Friday, 2 September 2011

From Headwear questions to Spinning questions.

First of all, thanks to everybody who commented with links or hints to medieval headwear on yesterday's post. I will go hunt all those things down and have a good look at them. And if anybody thinks of any more, please comment to yesterday's bleg - it really is helping me!

And today's post... is going to be something similar-but-different. I am preparing a workshop on historical wool preparation and historical spinning, and I'm very, very much looking forward to it. However, I have been mucking around with this and that and fibres and spindles for a good long while now, and my spinning skill was never acquired in the traditional teacher-to-student manner. Thus, I have learned many things differently. And I do not have good insights into what makes a switch to historical spinning difficult for somebody who has learned hand-spindle spinning the modern way. (If you need to brush up on the difference, the two most important bits in my opinion are that historical spinning uses a distaff for holding the fibres, and there's no slinging the thread around under the whorl before fixing it at the top. There's more, but those are two very common differences.)

Hence, I will make you an offer. Are you spinning with a hand-spindle? Have you tried spinning historically? Whether you are spinning historical or modern, I would like to hear about what problems or questions you have. Is there something you just can't get to work? Or something you wanted to try but cannot figure out?

I will try to answer your questions here in the blog - and use the material for my teaching. This way, everybody wins: I get to know common problems, and you will get an answer. And I will try my best to make it a helpful one!

8 comments:

fiofiorina said...

I use a hand distaff when spinning "Roman" and a long one for medieval displays. I still sling the thread under the whorl, as it made the difference between whorl falling to the ground and breaking and spindle falling to the ground and whorl surviving.

For modern spinning I prefer working with the short Roman distaff than holding the wool in my hand. But that's me.

Lady Lamb said...

I learn to spin for myself with the help of some books and YouTube. I don't need to pass the thread under the whorl, and in case it helps you can make a small opening at the tip of the spindle. At events I try to use a distaff but this is my problem. I'm not used to it. I try to support it on my belt so it won't fall and my left hand it's free to grab the fibers, but sometimes I find that difficult. Another problem is that with a distaff I have some tendency to break the fibers. I don't know if you can give me some tip, or maybe I just need to get used to the distaff.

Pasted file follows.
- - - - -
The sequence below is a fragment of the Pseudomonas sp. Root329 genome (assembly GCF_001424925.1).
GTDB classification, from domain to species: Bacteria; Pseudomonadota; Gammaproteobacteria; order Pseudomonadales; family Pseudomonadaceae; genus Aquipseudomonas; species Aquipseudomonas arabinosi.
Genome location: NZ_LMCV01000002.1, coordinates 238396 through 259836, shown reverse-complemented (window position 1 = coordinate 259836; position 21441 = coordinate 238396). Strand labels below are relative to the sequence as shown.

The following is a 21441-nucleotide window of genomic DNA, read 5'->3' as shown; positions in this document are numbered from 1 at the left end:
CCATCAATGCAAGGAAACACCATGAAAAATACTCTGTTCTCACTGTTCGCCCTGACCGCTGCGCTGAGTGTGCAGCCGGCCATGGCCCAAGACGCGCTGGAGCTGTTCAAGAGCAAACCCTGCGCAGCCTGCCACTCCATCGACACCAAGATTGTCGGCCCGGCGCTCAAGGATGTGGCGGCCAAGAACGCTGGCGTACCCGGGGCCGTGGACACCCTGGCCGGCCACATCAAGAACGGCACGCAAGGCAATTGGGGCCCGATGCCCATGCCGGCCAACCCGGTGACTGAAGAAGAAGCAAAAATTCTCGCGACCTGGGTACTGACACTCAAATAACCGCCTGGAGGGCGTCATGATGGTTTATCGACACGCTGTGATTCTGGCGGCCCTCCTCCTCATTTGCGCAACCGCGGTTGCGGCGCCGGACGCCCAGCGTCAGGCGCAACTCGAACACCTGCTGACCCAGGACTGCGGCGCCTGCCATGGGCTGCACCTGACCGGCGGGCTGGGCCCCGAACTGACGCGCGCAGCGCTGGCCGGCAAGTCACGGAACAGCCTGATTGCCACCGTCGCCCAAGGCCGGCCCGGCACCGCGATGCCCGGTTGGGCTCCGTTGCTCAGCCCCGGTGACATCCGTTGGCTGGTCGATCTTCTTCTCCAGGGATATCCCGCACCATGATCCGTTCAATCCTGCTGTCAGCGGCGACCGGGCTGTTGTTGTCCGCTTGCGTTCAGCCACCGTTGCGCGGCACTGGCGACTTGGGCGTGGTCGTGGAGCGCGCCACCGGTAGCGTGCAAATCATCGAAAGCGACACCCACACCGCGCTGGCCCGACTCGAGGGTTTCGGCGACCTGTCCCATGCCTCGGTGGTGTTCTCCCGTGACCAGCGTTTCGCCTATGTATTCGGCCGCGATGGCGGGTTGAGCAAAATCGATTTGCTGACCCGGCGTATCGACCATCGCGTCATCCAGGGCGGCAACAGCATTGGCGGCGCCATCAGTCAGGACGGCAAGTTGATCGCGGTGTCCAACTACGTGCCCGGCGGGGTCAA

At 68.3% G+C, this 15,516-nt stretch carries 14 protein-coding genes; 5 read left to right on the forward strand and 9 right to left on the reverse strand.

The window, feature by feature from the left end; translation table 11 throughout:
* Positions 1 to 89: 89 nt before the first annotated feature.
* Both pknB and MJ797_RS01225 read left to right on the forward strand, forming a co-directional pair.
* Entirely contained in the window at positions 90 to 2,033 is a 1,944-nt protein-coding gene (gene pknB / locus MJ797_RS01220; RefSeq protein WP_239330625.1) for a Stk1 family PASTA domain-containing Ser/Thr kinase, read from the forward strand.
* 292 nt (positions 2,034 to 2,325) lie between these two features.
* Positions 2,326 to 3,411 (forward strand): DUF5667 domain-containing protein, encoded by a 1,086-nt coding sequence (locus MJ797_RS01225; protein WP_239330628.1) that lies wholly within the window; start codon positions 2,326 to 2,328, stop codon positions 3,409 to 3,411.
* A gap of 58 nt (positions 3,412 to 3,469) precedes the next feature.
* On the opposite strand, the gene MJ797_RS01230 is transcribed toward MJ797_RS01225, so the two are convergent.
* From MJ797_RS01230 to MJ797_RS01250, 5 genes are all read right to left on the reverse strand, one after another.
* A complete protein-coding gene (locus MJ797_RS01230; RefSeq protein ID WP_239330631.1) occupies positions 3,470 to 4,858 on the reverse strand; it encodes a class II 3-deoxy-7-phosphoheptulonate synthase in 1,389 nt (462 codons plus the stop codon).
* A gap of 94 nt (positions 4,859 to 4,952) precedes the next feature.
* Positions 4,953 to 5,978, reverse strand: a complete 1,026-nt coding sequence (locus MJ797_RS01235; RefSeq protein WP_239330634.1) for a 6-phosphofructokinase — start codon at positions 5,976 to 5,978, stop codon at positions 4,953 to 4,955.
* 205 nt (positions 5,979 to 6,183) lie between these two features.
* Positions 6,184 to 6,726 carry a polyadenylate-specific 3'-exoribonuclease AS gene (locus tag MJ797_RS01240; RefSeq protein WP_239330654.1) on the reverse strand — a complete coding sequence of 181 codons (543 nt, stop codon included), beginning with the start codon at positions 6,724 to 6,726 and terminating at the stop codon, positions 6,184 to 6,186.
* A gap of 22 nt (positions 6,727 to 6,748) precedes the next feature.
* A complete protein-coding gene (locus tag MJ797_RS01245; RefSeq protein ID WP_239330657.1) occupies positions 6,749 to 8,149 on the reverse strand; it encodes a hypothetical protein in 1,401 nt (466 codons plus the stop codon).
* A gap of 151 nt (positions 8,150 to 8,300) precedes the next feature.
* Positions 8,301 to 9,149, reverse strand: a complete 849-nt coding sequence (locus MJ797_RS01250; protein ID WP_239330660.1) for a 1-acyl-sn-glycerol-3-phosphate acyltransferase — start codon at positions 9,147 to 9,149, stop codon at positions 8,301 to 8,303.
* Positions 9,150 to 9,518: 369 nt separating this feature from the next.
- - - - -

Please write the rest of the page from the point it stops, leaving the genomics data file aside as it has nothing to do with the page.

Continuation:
paantha said...

I have learnt to spin with a wheel and a drop spindle but I haven't yet got the hang of medieval-style spinning and I can't make my distaff work. :(

However, I do have one piece of advice for you, which holds true for all craft/textile teaching (and probably a few other things too). If you need to teach a left-handed person when you are right-handed (or vice versa) sit them opposite you and make them copy you as if you are mirror images of each other. My neighbour who taught me to spin was very careful to do this when teaching me to knit and crochet, so I do those right-handed (like I write). However, I just noticed that I spin left-handed, despite being right-handed, because we forgot to implement that when she taught me spinning...

Karen said...

I love spinning with a distaff. I have a long one which I generally use when drafting with a short draw, and a hand held one, that I am just getting good at using, that I use when drafting with a long draw. The biggest problem I had when learning to use my distaffs was keeping a consistant draft. My first spindle-full on each was very uneven. But it just took practice. I worried more about being comfortable holding the distaff than what my thread looked like, and very quickly my thread improved. I hate to spin without one now.

Good luck with your workshop.

Arachne said...

I'm still struggling with the distaff, I've tried both long ones and hand-held ones. My biggest problem is spinning with really long fibres (+ 20 cm) but it happens with shorter wool too: everything's fine in the beginning, but after a bit the fibres become wound so tightly round the distaff that I can't draw at all. I've tried arranging the wool as if it were flax on the distaff rather than wrapping the combed tops around it, but it still ended up a bunched-up mess after a while. Haven't given up yet, though...

Iðunn said...

Hej - workshop on historical wool preparation and historical spinning?? Please keep us informed about the wheres and whens and hows, will you?

Kveðja
Iðunn

Anonymous said...

Spinning with the distaff works quite well for me in the meantime. But one problem remains: the wool, which is wound around the distaff, keeps sliding down: when I start spinning, the wool is on the upper part of the distaff ... some seconds later the whole bunch rests on my hand. I have tried to fix the wool with a bit of yarn, but it did not prevent it from sliding down. Do you have any idea, what I do wrong?
All the best, Michaela

a stitch in time said...

Michaela, you are doing nothing wrong- that's just gravity. Sliding down of wool can occur when the distaff is too smooth. You can remedy this by cutting notches into it or wrapping it with something with more grip, like a leather strip, and then wind on the wool. I hope that helps!